Sprint Nextel subscribers flee; earnings fall

Sprint Nextel lost subscribers and struggled to compete with mobile industry juggernaut Verizon Wireless in the third quarter earnings period. Unlike Verizon and AT&T, Sprint Nextel failed to see a boost from the new iPhone 5. 

Sean Gardner/Reuters/File
Dan Hesse, CEO of the Sprint Nextel Corporation addresses attendees during the International CTIA WIRELESS Conference & Exposition in New Orleans in this May 2012 file photo. Sprint Nextel lost subscribers and delivered a disappointing third quarter earnings report, struggling to compete with industry juggernaut Verizon.

Subscriber trends are turning south again for Sprint Nextel as it struggles to compete with Verizon Wireless, the juggernaut of the industry.

The country's No. 3 wireless carrier on Thursday said it lost overall subscribers for the first time in two and a half years in the third quarter, as customers gave up on the moribund Nextel network and the company failed to sign up enough of them on the Sprintnetwork.

It's the first time Sprint Nextel Corp.'s is reporting quarterly results since agreeing to sell 70 percent of itself to Japanese cellphone company Softbank Corp. for $20.1 billion. The deal hasn't closed yet, but Sprint has already borrowed money from Softbank.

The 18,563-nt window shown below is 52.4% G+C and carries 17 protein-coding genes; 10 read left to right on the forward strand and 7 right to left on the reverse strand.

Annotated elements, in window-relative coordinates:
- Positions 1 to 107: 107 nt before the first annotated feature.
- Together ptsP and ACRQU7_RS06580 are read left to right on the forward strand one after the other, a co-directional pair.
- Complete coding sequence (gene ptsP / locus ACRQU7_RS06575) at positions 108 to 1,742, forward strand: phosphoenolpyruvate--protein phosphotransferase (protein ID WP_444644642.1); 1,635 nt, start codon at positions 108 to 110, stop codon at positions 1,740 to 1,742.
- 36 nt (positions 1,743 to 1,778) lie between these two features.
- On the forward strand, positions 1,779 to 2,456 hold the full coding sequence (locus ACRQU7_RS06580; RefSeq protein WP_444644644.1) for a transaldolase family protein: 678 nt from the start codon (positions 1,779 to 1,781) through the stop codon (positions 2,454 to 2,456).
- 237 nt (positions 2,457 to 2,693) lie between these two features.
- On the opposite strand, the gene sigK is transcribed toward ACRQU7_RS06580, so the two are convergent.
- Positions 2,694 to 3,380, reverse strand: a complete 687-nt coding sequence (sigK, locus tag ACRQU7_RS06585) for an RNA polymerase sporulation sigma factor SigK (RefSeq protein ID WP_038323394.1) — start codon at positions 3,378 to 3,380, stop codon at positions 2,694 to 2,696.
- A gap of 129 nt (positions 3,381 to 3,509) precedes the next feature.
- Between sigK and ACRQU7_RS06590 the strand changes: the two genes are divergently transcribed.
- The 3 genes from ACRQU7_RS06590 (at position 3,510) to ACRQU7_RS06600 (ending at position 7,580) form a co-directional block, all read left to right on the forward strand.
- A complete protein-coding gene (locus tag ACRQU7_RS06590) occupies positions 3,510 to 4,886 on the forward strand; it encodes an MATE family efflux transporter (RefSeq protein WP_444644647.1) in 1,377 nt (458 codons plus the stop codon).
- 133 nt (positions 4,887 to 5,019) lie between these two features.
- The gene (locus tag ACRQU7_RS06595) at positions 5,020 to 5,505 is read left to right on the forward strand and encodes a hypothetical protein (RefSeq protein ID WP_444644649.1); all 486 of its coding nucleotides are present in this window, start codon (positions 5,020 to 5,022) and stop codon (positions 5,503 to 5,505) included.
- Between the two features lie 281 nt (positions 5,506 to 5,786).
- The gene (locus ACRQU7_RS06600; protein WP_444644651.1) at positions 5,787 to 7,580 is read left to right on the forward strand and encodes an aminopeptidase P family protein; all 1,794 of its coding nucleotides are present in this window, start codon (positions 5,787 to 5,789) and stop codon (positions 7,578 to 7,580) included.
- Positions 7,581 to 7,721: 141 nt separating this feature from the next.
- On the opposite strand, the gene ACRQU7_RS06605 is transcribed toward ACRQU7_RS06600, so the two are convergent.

Sprint lost an overall 423,000 subscribers in the July to September period, as trends across its product lineup were weak.

Excluding recaptured Nextel customers, it lost contract-signing subscribers from the Sprint network for the first time in years. Customers on contract-based plans are the most lucrative, and keeping them has been a linchpin of CEO Dan Hesse's turnaround plan.

For non-contract plans, the Overland Park, Kan., company added just 19,000 customers, the smallest number in more than three years.

Sprint's report follows a blow-out performance by Verizon Wireless, the country's largest carrier, which added 1.8 million overall subscribers, and a more lackluster report from No. 2 AT&T Inc., which added 228,000 (both figures exclude devices connected through wholesale agreements).

All three carriers started selling the iPhone 5 in the quarter, but while the bigger two saw a jump in iPhone activations, Sprint did not. It activated 1.5 million iPhones in the quarter, flat with previous quarters.

Sprint bought the Nextel network in 2005, and it's been a major reason for Sprint's consistent quarterly losses for the last five years. Nextel phones are known for their push-to-talk capability, but the network doesn't support the kind of data rates that smartphones require, and it's not compatible with the Sprint network. Sprint is shutting it down next year.

Sprint's loss was $767 million, or 26 cents per share, for the July-September quarter, from a loss of $301 million, or 10 cents per share, a year ago.

Revenue rose 5 percent to $8.76 billion.

Analysts polled by FactSet expected a loss of 43 cents per share on $8.81 billion in revenue for the Overland Park, Kan., company.

Sprint shares rose 4 cents to $5.66 in premarket trading.

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